In 2012, tucked away at a cozy table in Global Village Coffee House writing The Hockey Stick Principles, I was plotting the revenue growth curves for a few successful startups. I wondered what factors influenced their revenue growth. So, I searched for studies, and to my dismay, I had little luck. I was looking for answers to questions such as:

  • How quickly does revenue typically grow for different types of startups?
  • How long does it take for a startup’s revenue to take off and grow faster?
  • Does the age of the founder make a difference relative to revenue growth?
  • Do startups with multiple founders grow to become larger than those with only one founder?
  • Which industries grow revenue the fastest?

Because I couldn’t find what I was looking for, I decided to embark on my own research study.

The three-year journey creating the study was tedious, but well-worth it. I subscribed to several databases to dig up details about successful startups. I begged founders to confidentially release to me their revenues and funding. I hired two smart interns, Kevin Bell and Drake Branson (a.k.a., my “bird dogs”), to help research public data online such as the ages of the founders, industries, products, and much more. I hired two Ph.D. candidates in statistics, Brian Gains and Beth Ann Tidemann-Miller (a.k.a., the “brains” of the organization), to ensure the research methods and results were calculated accurately.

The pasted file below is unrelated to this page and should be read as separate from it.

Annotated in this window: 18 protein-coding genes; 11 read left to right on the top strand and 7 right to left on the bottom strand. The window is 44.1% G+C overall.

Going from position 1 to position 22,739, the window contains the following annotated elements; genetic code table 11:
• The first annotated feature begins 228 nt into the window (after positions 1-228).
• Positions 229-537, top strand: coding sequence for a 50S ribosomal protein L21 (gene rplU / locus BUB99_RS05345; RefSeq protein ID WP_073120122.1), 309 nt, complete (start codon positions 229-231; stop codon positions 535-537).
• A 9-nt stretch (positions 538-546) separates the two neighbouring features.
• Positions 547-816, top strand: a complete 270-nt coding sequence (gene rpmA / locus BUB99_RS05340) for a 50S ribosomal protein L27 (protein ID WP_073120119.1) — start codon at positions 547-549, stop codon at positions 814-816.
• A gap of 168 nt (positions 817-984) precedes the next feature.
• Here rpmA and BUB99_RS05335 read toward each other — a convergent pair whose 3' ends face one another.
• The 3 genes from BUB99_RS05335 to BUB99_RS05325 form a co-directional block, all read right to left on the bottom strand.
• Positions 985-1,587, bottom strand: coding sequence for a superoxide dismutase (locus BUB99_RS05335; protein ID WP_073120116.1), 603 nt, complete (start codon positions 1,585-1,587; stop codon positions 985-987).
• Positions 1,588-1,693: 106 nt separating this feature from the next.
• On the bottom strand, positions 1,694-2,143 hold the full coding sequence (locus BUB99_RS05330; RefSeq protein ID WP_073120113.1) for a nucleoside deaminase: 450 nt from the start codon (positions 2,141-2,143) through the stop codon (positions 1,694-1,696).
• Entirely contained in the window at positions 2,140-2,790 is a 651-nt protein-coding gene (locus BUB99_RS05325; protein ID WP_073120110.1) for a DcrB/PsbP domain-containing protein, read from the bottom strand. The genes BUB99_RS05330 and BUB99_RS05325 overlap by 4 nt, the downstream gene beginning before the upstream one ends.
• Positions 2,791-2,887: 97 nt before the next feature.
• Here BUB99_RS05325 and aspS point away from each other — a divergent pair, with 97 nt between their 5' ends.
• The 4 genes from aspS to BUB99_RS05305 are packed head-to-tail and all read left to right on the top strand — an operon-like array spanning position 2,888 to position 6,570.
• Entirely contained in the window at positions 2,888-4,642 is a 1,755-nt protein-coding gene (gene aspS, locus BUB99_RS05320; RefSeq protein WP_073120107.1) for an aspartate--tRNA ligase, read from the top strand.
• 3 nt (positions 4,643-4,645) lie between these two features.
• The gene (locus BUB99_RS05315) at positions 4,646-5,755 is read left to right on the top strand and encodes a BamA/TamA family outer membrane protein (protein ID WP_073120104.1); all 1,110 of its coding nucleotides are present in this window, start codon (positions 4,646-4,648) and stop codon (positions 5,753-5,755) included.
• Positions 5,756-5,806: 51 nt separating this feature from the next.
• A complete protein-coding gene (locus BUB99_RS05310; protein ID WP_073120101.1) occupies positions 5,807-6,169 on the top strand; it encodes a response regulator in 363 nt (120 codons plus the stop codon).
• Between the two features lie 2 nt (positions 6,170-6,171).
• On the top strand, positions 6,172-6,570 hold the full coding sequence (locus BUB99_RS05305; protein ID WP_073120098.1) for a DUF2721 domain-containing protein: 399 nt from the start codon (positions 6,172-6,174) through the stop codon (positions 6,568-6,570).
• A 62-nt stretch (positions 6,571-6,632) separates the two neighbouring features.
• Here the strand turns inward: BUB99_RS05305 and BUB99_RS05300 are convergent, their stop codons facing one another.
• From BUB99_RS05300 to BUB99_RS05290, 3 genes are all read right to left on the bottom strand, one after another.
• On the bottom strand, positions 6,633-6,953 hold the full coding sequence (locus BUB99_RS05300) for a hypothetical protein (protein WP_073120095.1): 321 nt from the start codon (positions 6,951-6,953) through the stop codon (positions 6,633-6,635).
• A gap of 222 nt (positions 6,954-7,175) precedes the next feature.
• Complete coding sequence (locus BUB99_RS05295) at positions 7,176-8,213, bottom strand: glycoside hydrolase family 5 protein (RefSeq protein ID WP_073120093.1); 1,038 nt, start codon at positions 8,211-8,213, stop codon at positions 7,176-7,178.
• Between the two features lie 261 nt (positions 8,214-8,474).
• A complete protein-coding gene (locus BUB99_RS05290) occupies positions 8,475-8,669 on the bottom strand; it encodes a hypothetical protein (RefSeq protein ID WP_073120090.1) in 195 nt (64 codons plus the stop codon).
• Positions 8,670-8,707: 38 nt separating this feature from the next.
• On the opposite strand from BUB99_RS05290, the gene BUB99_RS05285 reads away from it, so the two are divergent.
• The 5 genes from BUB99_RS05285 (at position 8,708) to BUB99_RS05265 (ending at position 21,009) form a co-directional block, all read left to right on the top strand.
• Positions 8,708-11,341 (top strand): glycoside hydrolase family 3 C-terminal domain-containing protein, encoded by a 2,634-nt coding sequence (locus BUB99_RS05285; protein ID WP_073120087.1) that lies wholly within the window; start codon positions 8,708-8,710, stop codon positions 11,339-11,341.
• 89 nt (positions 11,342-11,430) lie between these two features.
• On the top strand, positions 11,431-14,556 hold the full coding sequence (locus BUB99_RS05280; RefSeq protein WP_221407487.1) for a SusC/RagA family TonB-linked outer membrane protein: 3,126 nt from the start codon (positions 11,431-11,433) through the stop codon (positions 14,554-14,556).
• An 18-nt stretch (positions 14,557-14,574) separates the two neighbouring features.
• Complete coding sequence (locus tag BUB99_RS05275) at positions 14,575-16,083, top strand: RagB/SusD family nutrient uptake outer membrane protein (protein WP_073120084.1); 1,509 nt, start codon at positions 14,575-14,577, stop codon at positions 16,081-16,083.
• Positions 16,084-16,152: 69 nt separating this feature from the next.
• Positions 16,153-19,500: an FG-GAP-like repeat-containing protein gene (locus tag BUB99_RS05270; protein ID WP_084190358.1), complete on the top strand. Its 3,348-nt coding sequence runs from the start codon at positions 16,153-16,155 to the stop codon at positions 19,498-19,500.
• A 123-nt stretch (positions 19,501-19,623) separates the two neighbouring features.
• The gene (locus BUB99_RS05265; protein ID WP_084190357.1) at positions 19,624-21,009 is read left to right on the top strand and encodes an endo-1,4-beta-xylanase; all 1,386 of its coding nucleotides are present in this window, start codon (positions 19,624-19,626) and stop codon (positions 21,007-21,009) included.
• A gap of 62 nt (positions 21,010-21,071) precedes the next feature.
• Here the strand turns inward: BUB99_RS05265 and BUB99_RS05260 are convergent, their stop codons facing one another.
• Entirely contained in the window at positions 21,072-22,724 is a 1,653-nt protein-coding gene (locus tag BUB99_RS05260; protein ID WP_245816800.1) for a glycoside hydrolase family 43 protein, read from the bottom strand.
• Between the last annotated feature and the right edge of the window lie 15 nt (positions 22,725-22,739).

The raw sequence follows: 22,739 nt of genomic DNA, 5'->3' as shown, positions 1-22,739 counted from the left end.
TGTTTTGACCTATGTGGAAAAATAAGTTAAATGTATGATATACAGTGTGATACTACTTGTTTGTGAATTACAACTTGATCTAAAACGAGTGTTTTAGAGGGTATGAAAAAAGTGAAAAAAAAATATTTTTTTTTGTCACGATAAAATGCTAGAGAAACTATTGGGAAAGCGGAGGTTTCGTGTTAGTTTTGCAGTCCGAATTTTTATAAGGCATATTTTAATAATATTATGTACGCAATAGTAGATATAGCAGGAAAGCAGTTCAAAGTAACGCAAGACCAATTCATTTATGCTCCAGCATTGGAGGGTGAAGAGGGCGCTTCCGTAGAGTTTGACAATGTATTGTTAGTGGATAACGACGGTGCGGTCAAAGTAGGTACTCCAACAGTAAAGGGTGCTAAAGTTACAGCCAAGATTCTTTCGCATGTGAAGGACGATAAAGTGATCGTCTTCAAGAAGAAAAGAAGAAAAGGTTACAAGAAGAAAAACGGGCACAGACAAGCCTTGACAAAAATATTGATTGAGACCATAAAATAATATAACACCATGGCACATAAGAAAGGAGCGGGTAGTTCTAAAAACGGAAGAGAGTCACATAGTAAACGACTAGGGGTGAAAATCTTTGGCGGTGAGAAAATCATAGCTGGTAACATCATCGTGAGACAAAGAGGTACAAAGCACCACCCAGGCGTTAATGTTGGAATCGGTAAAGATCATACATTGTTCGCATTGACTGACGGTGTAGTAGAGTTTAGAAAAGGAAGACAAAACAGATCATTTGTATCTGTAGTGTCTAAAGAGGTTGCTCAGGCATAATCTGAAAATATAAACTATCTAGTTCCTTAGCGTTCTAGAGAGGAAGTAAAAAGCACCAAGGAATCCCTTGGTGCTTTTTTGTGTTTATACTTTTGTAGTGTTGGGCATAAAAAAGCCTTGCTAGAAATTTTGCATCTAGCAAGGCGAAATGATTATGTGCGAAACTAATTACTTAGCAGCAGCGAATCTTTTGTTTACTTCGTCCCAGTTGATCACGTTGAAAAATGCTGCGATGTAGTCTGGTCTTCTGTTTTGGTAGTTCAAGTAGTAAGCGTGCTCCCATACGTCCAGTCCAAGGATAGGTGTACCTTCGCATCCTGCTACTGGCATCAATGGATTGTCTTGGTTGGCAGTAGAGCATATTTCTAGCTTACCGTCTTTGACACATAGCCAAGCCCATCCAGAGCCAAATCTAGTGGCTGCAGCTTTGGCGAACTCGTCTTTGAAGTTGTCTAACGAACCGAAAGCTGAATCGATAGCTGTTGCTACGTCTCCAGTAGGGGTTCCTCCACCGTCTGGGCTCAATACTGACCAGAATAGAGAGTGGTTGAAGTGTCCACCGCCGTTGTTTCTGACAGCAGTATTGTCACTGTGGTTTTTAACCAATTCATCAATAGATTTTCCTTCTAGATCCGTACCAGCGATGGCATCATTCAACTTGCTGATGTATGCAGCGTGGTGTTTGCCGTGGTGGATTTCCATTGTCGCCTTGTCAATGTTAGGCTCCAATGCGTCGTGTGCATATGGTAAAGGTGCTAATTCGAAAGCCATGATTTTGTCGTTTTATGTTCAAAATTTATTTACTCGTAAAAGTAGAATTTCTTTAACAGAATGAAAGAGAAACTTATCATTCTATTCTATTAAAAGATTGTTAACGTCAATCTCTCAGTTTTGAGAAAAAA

Common themes

Turns out, across the 172 startups we researched, median startup revenue was $0 year one, and average revenue growth rose to nearly $3 million per year by year four.  A couple of other interesting insights we learned:

  • The age of the founder/co-founders doesn’t make a big difference. The average age for founders in the study was 32. Those with age experience got off to faster starts. After three years, those with age experience grew to an average $2 million versus $1.1 million for the younger crowd. But by the seventh year, those without experience had caught up as both sets recorded $34 million in revenue.
  • Having a co-founder doesn’t help all that much. According to the study, having more than one founder helped startup revenue growth occur faster during the first four or five years, but by year seven, having the extra founder(s) made little difference.

I’m giving away my research findings!

These are just a few of the insights we uncovered in our research, and today, I’m excited to finally share with you more in-depth analysis in my free 20-page summary, “Achieving Business Takeoff.”

I considered pitching the results to business publications but decided against it, realizing they’d likely request an exclusive use of the data.

Instead, I decided to share it with anyone who’s interested in hopes that it will prove insightful, as it did for me and my team. So, click the image below (or here if you can’t see the image) to download the summary for yourself. If you like it, feel free share it with your friends.

What drives successful startups

Sign up to get more great insights directly to your inbox.

As a special bonus, you'll also immediately get access to my inside analysis of what made 172 diverse companies achieve take-off revenue growth.


Leave a Reply